"Over the years, I did more and more and he did less and less," said David. "It was just one of those things that happened. One day, my dad said, 'Dave, I have this work I need done for the school. Will you help me with this?' Naturally, I said yes and it went from there. I always enjoyed it. When you run upon a school teacher, most of them, you can tell they're school teachers because of their love for children. It just comes out, almost out of their pores. That's easy to admire. I've always admired school teachers and appreciated them. I have four children who went to Salem Schools and they got great educations. One is a neurologist I with Duke University Medical, the other is a dentist who is training to become a periodontist at the University of Texas in San Antonio, one is a registered nurse and one is a substance abuse counselor. They all got good educations here. It's easy to like to help a school system. I always thought it was a great situation."
During his career, David also served as a deputy prosecuting attorney for Washington county.
He said he has always liked the Salem High School science and math departments.
"My daughters told me what they went to college with from Salem was as good as any of their peers," he said. "We had Mr. Greg McCurdy, who is an award-winning science teacher and I think we're very fortunate to have him and our administrative staffs have always been easy to work with and made it very enjoyable."
He added his appreciation for Judges Larry Medlock and Frank Newkirk, calling them "two of the hardest working judges" and were good to work with on cases involving 'the schools.
At this month's school board meeting, that 48-year period of David's life came to an end. He announced his, resignation as school attorney, though stipulated he would remain the school's legal counsel during an ongoing claim regarding the 2017 flood.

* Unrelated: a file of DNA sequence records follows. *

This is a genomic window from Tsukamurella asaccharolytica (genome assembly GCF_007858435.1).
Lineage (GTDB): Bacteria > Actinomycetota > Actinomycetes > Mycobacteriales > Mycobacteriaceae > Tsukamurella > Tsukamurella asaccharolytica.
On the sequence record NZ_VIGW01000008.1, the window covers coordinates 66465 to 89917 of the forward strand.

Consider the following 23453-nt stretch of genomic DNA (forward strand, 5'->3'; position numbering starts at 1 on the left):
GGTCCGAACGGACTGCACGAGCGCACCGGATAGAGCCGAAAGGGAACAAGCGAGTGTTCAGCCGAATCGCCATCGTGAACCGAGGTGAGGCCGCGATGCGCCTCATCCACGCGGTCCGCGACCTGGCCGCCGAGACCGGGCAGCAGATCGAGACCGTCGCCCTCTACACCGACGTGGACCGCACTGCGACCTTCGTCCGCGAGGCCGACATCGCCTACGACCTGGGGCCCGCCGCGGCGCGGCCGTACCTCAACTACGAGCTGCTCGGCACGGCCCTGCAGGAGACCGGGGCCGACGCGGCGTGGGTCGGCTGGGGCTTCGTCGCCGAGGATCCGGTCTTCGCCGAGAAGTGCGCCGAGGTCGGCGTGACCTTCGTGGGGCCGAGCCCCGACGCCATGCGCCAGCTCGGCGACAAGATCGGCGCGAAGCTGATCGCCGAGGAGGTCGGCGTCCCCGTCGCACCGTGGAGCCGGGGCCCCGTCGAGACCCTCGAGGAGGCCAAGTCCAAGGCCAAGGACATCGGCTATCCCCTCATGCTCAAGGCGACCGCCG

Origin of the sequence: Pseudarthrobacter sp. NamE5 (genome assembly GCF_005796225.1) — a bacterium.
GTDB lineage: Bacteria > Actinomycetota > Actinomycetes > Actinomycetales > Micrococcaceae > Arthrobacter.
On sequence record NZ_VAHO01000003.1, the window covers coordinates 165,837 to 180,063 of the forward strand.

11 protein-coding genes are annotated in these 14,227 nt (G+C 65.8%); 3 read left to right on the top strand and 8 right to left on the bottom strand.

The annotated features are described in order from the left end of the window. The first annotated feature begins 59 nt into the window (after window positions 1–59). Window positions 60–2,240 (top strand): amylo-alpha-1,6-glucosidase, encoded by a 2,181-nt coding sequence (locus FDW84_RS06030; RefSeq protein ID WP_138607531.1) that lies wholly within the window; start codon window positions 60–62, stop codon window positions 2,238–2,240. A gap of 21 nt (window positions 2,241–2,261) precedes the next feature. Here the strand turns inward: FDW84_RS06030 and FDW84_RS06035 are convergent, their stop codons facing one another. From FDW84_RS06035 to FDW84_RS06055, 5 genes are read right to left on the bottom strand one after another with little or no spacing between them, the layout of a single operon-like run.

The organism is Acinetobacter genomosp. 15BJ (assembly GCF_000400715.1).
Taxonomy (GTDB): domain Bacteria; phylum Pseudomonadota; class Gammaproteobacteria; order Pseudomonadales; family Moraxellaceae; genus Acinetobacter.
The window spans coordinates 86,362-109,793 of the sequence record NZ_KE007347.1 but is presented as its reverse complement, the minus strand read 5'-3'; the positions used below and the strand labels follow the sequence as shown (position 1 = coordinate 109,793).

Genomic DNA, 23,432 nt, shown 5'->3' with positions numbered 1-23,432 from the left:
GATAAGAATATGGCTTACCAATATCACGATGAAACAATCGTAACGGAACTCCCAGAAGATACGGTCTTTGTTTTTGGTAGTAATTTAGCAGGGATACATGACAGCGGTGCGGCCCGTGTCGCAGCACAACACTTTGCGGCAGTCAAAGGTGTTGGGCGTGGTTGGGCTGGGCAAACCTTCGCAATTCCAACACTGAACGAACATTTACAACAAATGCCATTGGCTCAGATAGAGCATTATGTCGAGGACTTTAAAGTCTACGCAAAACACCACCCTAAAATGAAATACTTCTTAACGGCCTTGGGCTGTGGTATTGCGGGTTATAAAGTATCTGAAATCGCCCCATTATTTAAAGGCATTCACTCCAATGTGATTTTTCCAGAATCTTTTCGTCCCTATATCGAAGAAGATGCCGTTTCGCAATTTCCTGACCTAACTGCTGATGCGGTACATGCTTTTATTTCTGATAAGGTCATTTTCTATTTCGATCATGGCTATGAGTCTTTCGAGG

"I am, obviously, near the end of my career," said David. "I also like to build things. I've built over 100 houses and some commercial facilities. That's like a hobby for, me, and I’m going to continue to-do that for a while. I'm going to continue on with what I'm doing now. I do some work for the East Washington School Corporation, and I'll continue to do that as long as they want me to."
He said some of his most stand-out accomplishments as district attorney are the building projects.
"It's easy to pick the building project we've done," he said. "I think the Salem School System has an excellent physical facility, including the new safe room, which our former superintendent, Lynn Reed, really marshalled into place, along with our architect. We were the first in the state of Indiana to have one of these facilities. The general physical facility of the school system is easy to admire. It's a nice, well-kept facility."
The timing around his decision to step away as school corporation attorney, he said, comes with a newer school board.
"We have a fairly new school board and I felt this was a good time for them to pick someone who's maybe more relevant to them than I am," he said. "It was just a good time for me to step down.”
WEHLANN, Kate Leader, Democrat Staff Writer "Allen resigns as school attorney after nearly 50 years" "ALLEN RESIGNS AS SCS ATTORNEY" The Salem Leader Tuesday, December 17, 2019 Issue 51, p. A-1, A-12 firstname.lastname@example.org